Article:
Picture this: it’s 1969 in Richmond, Virginia and 25 African American optometrists are gathered at the Executive Motor Hotel to establish their own optometric organization, the National Optometric Association (NOA). They were met with outright resistance by some, but even others that had no frank prejudice against the idea questioned why separating minorities outside of the 20,000 member AOA at the time was necessary? It’s an argument that years later we’ll still see popping up online and in conversation: why should women have their own optometry magazine? Why should minorities have their own meeting or panel discussions? Isn’t one body representing us more cohesive?
The argument then as it remains today is that the AOA does a great job fighting for us and representing us, but in groups that are under-represented, we still desperately need to develop leadership and opportunities for their ideas and voices to be heard. The NOA has done just this. Their mission: advancing the visual health of minority populations and communities. All too often we see statistics that show we aren’t doing enough as optometrists to explain what we do. Nearly 60% of people with diabetes don’t get annual eye exams, and for minorities the stats are even worse. Only 32-49% of African Americans and Latinos with diabetes get routine eyecare. The NOA has focused their attention on reaching out to minority communities about the 3 silent killers of eyesight: diabetes, glaucoma, and hypertensive retinopathy. Their focus is communication – language barriers and communication strategies can interfere with a doctor’s ability to properly explain the seriousness of their findings with patients of different ethnic and cultural backgrounds, and worse, they can also prevent the patient from seeking a doctor in the first place. And with legislative battles and an influx in disruptive forces in refractive care available online confusingly calling themselves “eye exams”, communicating the value and need for in office patient care with underserved communities has never been more essential.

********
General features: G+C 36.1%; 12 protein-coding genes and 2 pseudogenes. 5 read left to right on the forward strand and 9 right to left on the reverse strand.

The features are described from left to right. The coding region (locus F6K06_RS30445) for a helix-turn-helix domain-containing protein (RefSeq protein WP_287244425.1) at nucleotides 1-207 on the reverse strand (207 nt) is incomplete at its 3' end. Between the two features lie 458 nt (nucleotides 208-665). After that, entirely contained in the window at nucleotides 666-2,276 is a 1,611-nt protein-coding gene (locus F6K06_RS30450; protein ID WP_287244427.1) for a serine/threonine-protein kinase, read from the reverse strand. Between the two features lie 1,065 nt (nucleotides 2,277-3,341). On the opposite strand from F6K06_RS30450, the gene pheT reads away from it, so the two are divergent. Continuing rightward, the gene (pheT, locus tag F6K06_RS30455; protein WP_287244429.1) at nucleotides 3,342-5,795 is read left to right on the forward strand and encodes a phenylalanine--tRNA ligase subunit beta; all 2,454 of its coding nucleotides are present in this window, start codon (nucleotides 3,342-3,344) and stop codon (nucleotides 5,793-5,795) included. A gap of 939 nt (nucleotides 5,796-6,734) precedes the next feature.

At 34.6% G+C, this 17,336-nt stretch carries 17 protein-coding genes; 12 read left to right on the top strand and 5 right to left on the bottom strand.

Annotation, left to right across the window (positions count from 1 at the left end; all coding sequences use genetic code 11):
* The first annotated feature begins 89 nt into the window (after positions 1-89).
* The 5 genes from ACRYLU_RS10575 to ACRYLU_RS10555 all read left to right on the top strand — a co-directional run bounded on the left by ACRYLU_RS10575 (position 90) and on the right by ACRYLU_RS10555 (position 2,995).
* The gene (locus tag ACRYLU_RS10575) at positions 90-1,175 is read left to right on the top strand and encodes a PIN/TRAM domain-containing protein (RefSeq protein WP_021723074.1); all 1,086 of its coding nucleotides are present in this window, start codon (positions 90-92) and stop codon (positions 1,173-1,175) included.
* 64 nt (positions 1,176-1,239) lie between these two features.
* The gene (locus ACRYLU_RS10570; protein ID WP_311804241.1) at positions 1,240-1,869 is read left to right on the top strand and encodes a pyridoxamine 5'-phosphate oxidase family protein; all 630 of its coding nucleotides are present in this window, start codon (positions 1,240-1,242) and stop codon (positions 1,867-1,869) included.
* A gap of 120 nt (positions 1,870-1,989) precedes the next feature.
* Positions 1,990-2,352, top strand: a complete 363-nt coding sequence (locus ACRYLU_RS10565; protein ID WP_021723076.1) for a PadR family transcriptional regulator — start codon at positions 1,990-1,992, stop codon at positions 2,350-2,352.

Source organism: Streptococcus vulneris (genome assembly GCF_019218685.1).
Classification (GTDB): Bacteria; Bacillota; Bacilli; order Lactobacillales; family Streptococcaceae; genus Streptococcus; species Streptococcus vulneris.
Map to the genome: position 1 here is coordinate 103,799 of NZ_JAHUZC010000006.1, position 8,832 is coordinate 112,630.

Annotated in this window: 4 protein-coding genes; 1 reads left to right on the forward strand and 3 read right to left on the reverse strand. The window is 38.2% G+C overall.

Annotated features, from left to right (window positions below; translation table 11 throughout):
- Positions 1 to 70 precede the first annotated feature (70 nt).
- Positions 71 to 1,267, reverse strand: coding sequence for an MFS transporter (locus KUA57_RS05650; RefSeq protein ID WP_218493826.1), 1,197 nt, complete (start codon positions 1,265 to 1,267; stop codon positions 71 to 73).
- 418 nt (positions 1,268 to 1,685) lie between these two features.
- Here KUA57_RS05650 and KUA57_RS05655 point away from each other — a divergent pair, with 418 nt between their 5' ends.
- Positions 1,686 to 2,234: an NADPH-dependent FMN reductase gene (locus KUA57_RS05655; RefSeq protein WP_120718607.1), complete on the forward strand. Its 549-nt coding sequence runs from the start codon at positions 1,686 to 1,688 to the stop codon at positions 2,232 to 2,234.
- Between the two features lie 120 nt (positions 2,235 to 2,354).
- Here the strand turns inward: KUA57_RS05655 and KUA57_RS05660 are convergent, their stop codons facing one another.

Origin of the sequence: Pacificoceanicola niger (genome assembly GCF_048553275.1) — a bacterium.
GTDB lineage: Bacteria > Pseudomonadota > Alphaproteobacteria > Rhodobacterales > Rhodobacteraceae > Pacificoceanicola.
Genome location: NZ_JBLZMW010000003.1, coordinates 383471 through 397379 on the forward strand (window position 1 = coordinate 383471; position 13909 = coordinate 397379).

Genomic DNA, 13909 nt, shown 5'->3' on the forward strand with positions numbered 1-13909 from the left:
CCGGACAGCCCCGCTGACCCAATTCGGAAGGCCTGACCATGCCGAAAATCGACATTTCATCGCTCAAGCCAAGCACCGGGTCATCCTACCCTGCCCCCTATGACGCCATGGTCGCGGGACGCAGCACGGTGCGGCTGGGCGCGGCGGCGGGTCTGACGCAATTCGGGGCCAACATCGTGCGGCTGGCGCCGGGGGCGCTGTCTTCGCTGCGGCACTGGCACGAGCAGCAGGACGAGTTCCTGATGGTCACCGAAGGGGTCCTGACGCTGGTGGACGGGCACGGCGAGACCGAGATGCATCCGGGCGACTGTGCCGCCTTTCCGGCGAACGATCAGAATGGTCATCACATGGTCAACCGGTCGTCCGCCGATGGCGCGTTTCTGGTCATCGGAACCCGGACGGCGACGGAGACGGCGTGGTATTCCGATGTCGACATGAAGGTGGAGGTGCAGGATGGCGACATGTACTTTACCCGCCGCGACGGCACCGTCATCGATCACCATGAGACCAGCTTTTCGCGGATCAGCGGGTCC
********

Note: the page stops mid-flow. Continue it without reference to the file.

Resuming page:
Dr. Sherrol Reynolds is today’s podcast guest: the celebrated optometrist and staff doctor at Nova Southeastern University is the vice president of the NOA. She talks the mission of the NOA and how successful the organization has been in their mission to grow minority opportunities within optometry as a profession, but we still struggle reaching these populations as patients. Her passion is to help bring the next generation of ODs straight to the issue of reaching minority patient groups through panel discussions, social media communication, and local community initiatives. What the NOA is trying to accomplish — engaging millennials, engaging minority students, doctors and patients alike, is essential to all the battles that the AOA and optometry are currently fighting. And luckily there is no better time for every unique voice to be heard. As she looked at the crowd of student NOSA members at last summer’s NOA meeting, she noticed how many more women were in the audience than ever before. “We’re doing a great job of growing the number of minorities in optometry,” says Reynolds of the NOA’s work to develop scholarships and leadership roles for student doctors. “Now we have to grow the awareness of what optometry can do for our patients within the minority communities themselves.” It’s a mission that all of optometry is tasked with, and we’re lucky that we have the NOA and the motivated and passionate doctors that are members to help us.